Christi Belcourt
Michif/Otepimisiwak
So Much Depends Upon Who Holds the Shovel, 2008
acrylic on canvas, 121.9 x 243.8 cm
Collection of Indigenous and Northern Affairs, Canada

An expressive, multifaceted, and crucial first exhibition from OCADU’s newest gallery

 

Collecting and exhibiting works by Indigenous artists is a process that has long been fraught with missteps. There is a history of prejudice and ignorance in the white-dominated world of curating—Indigenous works, if they are shown at all, have tended to be shown decontextualized, as artifacts, and/or as ethnography or “natural history.” In addition, institutions have tended to purchase works that display expected notions of Indigeneity or explicitly address their artist’s Indigenous background, as though works by Indigenous artists are only valuable insofar as they can be didactic or can make obvious the purchasing institution’s ostensible dedication to showcasing Indigenous work. The vast majority of arts institutions in Canada are funded by government grants, most notably those available through the Canada Council, and these grants have diversity requirements. Although the intention isn’t inherently wrong or misguided, this kind of financial incentive for featuring Indigenous work can be conducive to performative actions. The issues continue: the right of non-Indigenous curators to curate Indigenous work is deeply contested and the historic prevalence of group shows can be symptomatic of valuing “Indigeneity” and erasing individuality. Group shows, of course, are common practice—in this context, however, their implications need to be considered.

raise a flag is, yes, a group show, and it does focus on the “general” theme of Indigenous histories in Canada, but it is nevertheless—as Lindsay Nixon, Canadian Art’s Indigenous editor-at-large puts it—subversive. Curated by Ryan Rice, the Delaney Chair of Indigenous Visual Culture at OCAD University and a Mohawk of Kahnawake, Quebec, raise a flag seeks to inspire critical discourse, advocate for justice, and celebrate a “creative legacy.” The show exhibits 49 works from the Indigenous Art Collection, founded in 1965 and overseen by the Indigenous Art Centre program at Indigenous Affairs and Northern Development Canada (INAC). The collection comprises more than 4,000 works by First Nations, Inuit, and Métis artists at various stages in their artistic careers.

The works in the exhibit are richly contextualised: most works are displayed with detailed essays by Indigenous art scholars and curators, such as Wanda Nanibush, Assistant Curator of Canadian and Indigenous Art at the AGO, and Lee-Ann Martin, Curator of Contemporary Aboriginal Art at the Canadian Museum of Civilization. In addition, the Nations of the artists are identified on artwork panels, and common threads of method and meaning run through each of the show’s works. A proclivity for multimedia is clear, as well as the union of the traditional and the contemporary and the oft-ironic joining of Indigenous methods with Settler motifs, or vice versa. Wally Dion’s Shield Wall, for instance, is a row of connected star-patterned shields made from circuit boards, overlaying a traditional plains First Nations motif with the idea of modern excess, including technology, waste, constant communication, and a Plexiglas reference to riot shields. Through painting, in So Much Depends Upon Who Holds the Shovel (2008), Christi Belcourt repurposes pointillism to reference the ceremonial intricacy of Métis floral beading. She also chooses to feature endangered or nearly extinct flora and fauna; references to a national history of anti-Indigenous violence exist in varying degrees of overtness throughout the exhibit. Rebecca Belmore’s arresting Fringe (2013) suggests horrifying aggression, while also depicting healing through self-representation and cultural connectivity. Ruth Cuthand’s beautifully beaded viruses in Surviving… (2011) note the destructive prevalence of HIV and Hepatitis C in Indigenous communities, but, as Nixon states, serve also to express acceptance and assert identity. Dana Claxton’s photographic suite Tatanka Wanbli Chekpa Wicincala (2015) comments on the commodification of stereotypical Indigenous identities and mocks the disparity between the imagined Indigenous individual and reality. Each artist’s work is uniquely powerful, expressive, and visually compelling; raise a flag, has the potential to become a seminal work. It goes without saying that a review is no replacement for the real thing: this is a show that warrants a visit.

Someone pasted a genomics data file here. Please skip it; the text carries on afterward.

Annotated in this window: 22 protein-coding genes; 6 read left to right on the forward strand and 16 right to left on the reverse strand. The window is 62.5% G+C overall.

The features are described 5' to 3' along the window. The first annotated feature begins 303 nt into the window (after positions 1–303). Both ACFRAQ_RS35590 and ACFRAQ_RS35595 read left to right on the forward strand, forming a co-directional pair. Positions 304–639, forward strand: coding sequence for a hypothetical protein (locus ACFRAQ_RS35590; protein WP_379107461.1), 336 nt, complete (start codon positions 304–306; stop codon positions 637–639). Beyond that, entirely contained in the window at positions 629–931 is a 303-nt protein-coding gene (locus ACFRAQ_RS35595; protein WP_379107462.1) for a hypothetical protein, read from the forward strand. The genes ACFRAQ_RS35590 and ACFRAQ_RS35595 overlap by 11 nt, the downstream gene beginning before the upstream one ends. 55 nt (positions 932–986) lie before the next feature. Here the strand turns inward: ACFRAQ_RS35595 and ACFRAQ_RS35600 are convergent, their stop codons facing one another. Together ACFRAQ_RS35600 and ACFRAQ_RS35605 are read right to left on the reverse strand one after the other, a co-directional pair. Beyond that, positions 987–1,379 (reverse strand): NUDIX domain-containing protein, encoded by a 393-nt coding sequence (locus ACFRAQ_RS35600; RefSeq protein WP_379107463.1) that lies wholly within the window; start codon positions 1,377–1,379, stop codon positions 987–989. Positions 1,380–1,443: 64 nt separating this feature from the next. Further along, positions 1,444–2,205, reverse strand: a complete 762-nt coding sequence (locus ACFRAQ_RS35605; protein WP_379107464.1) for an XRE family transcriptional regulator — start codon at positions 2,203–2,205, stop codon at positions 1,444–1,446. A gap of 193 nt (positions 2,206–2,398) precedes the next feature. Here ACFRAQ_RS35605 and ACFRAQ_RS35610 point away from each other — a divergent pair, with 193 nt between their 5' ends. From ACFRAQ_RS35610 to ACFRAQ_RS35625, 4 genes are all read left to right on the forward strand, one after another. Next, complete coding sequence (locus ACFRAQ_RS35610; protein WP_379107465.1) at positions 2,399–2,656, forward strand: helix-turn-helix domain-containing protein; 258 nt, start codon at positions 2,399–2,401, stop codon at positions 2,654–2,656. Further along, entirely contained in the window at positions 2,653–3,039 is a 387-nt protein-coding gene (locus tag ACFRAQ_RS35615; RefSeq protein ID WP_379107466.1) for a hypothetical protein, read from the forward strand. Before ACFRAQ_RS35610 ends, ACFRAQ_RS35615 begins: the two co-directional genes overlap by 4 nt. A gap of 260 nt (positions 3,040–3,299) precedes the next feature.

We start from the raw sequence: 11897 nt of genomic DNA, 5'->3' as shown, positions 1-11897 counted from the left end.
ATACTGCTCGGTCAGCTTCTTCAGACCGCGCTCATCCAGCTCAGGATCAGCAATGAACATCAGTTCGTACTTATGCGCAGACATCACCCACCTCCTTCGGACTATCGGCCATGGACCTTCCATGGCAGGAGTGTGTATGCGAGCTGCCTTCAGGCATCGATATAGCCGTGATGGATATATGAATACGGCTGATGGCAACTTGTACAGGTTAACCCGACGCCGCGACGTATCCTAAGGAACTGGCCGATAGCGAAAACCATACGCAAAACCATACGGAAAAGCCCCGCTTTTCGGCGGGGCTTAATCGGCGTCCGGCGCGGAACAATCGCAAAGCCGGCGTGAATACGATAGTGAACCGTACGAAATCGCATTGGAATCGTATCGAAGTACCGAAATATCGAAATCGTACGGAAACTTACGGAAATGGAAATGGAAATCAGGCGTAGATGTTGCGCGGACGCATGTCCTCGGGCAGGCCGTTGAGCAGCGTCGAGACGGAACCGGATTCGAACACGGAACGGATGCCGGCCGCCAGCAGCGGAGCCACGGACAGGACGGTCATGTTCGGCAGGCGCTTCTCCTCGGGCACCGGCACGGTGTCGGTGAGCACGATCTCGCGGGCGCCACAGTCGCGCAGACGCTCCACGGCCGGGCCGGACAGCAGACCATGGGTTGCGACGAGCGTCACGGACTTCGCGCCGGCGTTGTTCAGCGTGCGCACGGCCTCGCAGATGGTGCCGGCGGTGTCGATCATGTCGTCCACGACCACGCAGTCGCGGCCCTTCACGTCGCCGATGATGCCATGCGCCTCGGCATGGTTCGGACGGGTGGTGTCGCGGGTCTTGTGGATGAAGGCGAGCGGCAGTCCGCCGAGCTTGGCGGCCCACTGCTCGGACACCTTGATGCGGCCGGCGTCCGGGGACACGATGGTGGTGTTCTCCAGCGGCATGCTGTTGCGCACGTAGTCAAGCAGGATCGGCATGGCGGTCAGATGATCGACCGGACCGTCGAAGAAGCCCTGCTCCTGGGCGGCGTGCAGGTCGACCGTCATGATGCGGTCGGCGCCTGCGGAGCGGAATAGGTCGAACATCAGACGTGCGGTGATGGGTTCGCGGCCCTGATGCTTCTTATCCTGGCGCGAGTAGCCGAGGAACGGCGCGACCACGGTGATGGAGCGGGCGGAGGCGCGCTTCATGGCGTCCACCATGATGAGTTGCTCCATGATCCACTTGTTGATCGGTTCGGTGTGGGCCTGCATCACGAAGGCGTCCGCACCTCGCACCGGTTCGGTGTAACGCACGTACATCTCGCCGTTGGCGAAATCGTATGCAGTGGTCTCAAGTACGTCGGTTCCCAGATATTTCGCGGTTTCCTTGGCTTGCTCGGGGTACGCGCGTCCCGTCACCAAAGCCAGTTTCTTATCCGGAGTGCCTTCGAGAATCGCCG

A print copy of the show’s accompanying Education Guide is offered in the gallery to “enrich [the viewer’s] experience of the artworks” and “aid in interpreting the meaning of Indigenous art forms in the context of tradition, contemporary art and today’s society.” The publication is also available online as a PDF, accessible via the exhibit page on the OCAD website. As mentioned earlier, an exhibit of Indigenous art does not require a didactic element to be of value; as a response to Canada 150, however, raise a flag ensures that it works to its full communicative potential.

Onsite Gallery is located at 199 Richmond Street. The gallery is open from noon Wednesday through Sunday; admission is free.